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From Geoff Howard <>
Subject Re: cvs commit: cocoon-2.1/tools/targets webapp-build.xml
Date Tue, 16 Mar 2004 12:37:44 GMT
Upayavira wrote:

> Carsten Ziegeler wrote:
>> Geoff Howard
>>> Knowing that properties are already replaced, do you see a purpose 
>>> for this still?
>> Yes, filtering :) Just use a @loglevel@ in a patch file for the 
>> logging configuration, and without the patch it doesn't work.
>> Now, if I understand it correctly now (I have to sort out the
>> difference between filtering and properties), this only affects
>> the following values:
>>    <filter token="Name"                value="${fullname}"/>
>>    <filter token="name"                value="${fullname}"/>
>>    <filter token="year"                value="${year}"/>
>>    <filter token="version"             value="${version}"/>
>>    <filter token="date"                value="${TODAY}"/>
>>    <filter token="released.version"    value="${released.version}"/>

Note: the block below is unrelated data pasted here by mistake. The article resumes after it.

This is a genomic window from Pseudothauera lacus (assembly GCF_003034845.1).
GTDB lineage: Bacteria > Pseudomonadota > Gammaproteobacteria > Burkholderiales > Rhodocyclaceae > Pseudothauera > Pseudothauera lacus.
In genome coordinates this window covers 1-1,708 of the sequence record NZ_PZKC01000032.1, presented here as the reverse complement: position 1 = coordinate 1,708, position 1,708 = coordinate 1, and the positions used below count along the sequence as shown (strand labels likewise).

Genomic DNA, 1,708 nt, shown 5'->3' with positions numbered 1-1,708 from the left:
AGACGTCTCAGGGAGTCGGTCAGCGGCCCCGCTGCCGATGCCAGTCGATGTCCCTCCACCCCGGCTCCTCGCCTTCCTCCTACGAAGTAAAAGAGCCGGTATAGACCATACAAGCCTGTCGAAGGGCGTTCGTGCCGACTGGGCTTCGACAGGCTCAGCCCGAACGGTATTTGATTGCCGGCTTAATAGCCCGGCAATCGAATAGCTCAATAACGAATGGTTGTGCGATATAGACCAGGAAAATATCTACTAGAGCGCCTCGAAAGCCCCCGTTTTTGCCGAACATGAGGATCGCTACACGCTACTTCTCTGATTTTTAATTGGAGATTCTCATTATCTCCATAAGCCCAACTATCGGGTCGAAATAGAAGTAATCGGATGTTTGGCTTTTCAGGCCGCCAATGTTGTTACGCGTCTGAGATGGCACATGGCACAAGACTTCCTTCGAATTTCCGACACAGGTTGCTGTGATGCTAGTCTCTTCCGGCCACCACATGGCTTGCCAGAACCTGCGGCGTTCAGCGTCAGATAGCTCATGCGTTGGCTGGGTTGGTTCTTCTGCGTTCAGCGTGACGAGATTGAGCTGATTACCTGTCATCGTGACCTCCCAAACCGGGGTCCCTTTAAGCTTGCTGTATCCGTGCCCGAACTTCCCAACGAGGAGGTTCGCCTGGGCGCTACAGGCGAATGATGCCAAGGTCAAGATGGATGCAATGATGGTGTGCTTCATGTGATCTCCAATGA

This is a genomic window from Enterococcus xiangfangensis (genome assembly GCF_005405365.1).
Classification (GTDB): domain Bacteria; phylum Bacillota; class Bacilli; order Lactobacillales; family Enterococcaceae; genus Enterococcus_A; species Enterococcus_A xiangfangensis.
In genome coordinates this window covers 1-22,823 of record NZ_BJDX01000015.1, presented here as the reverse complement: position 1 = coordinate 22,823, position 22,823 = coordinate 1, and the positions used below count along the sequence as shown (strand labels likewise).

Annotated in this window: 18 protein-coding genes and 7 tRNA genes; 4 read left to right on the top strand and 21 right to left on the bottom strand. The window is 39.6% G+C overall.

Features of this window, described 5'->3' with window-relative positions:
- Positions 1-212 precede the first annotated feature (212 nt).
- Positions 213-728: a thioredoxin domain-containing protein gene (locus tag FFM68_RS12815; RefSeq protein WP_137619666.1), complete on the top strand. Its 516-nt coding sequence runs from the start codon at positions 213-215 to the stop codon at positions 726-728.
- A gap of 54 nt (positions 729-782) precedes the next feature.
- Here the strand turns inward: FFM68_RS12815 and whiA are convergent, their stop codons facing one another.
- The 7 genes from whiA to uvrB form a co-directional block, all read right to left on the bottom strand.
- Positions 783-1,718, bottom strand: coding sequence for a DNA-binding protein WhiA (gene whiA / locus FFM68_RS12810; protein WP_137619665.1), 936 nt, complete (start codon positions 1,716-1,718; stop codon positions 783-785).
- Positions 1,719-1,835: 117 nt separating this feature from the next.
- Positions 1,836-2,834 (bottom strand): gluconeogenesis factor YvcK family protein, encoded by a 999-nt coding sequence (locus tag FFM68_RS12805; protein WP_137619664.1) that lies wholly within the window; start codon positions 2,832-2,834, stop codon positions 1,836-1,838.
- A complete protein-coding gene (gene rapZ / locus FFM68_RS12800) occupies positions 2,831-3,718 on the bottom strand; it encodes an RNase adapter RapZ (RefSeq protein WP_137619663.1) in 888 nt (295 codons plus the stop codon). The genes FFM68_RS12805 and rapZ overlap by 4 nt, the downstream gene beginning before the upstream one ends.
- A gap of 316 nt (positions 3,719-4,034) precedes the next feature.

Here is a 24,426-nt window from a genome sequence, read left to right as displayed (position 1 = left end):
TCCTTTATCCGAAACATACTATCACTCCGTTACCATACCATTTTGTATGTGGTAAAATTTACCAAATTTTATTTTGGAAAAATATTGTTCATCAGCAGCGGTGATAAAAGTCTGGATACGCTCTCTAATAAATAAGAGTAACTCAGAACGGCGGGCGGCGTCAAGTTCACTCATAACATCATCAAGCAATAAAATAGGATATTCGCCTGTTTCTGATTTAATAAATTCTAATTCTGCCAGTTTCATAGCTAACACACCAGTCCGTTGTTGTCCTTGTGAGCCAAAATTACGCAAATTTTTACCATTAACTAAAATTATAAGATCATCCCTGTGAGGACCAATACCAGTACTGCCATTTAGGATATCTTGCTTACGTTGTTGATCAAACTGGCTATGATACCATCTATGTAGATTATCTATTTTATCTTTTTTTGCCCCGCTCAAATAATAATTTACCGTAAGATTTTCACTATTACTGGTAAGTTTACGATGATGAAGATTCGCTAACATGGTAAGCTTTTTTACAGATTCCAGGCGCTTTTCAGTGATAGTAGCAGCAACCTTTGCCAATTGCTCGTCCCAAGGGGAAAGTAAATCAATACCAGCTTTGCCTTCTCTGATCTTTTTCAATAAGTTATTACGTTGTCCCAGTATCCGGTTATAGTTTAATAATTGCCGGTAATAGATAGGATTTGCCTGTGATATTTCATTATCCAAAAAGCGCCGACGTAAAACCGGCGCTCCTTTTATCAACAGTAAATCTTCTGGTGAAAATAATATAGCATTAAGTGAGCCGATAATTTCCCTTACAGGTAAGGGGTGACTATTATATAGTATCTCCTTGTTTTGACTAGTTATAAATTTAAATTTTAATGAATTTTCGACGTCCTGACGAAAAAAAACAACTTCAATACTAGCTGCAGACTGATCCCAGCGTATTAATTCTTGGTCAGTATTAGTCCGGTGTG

>>    <filter token="loglevel"            
>> value="${build.webapp.loglevel}"/>
>> The only really meaningful is loglevel.
>> Do I understand you correctly that if I would write
>> ${build.webapp.loglevel} in my patch file instead @loglevel@, it would
>> work? If so, we could simply add a loglevel property with the
>> value from ${build.webapp.loglevel} and switch from @loglevel@
>> to ${loglevel} and remove my changes. That would be great and we
>> all are happy then :)
> AFAICS, this should work. The only place where we would need these 
> filters is when we're working with non-XML files.

Exactly.  Although I didn't quite understand the bit about adding a 
loglevel property for build.webapp.loglevel - it already is a property 
isn't it?  And that's the benefit of property expansion over filtering 
--  you don't have to define the filter tokens and can therefore work 
with arbitrary properties (even ad hoc user defined ones).


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